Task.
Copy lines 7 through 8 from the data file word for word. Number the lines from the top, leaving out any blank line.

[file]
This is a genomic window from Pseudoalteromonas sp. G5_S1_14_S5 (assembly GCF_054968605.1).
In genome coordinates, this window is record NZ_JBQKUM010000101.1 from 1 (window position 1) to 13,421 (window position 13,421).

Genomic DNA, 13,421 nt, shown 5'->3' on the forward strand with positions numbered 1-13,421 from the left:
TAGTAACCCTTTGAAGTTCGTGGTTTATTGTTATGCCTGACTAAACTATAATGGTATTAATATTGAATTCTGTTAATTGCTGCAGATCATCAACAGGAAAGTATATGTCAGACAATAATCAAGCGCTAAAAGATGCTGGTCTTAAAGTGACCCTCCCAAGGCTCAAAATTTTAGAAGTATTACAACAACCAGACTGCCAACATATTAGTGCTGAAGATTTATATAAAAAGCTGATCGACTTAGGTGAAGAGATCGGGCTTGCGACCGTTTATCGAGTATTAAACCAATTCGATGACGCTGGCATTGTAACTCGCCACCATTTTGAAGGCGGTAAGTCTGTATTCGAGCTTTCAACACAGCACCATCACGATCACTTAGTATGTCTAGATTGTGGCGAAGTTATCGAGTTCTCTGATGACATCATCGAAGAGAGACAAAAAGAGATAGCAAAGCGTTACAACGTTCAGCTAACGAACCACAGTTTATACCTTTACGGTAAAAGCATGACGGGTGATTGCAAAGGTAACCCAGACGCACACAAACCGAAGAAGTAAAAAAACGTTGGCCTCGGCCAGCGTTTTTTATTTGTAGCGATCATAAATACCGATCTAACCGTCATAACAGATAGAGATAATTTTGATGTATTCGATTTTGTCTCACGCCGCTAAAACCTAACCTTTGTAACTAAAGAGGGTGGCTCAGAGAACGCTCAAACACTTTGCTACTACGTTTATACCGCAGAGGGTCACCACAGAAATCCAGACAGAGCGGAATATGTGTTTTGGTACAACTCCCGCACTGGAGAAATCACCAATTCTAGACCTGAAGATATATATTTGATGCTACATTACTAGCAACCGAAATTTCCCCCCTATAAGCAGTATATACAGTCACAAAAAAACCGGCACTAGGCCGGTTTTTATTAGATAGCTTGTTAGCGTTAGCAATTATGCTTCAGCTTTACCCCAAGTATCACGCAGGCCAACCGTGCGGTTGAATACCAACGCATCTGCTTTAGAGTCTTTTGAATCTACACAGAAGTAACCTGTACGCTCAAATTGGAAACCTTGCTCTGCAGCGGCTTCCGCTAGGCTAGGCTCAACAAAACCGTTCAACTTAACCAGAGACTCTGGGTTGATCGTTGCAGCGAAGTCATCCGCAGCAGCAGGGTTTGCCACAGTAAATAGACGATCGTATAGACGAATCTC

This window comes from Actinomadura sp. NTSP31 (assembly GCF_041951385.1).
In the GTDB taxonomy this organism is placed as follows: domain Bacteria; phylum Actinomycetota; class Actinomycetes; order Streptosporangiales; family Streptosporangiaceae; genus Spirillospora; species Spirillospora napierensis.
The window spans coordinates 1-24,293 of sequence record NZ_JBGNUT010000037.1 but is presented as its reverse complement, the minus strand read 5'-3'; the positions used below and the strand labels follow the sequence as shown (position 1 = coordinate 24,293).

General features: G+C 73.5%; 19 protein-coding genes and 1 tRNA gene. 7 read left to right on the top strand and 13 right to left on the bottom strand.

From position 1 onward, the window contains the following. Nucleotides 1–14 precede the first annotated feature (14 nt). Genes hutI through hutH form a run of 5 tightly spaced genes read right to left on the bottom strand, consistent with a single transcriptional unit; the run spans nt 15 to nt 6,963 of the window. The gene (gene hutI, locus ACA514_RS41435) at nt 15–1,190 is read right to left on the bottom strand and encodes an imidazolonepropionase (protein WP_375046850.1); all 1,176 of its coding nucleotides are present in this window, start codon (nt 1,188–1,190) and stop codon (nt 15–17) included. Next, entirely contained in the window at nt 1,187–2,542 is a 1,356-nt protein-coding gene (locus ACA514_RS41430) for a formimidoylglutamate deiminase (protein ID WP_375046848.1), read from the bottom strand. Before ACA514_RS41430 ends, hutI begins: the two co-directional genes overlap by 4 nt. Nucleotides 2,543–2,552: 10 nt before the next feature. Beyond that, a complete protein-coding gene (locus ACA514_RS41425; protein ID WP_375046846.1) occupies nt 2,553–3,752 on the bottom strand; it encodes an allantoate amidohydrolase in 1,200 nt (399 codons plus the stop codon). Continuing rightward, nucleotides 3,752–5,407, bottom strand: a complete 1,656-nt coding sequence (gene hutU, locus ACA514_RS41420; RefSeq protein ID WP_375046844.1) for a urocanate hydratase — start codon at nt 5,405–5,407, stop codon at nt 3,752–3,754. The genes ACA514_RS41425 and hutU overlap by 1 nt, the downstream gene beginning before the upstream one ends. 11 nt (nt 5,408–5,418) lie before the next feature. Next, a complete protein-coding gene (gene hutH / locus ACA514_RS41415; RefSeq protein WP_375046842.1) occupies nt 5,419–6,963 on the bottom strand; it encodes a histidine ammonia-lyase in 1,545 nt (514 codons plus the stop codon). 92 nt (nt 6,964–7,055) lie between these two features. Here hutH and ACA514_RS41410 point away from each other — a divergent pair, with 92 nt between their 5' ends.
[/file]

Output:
The window spans coordinates 1-24,293 of sequence record NZ_JBGNUT010000037.1 but is presented as its reverse complement, the minus strand read 5'-3'; the positions used below and the strand labels follow the sequence as shown (position 1 = coordinate 24,293).

General features: G+C 73.5%; 19 protein-coding genes and 1 tRNA gene. 7 read left to right on the top strand and 13 right to left on the bottom strand.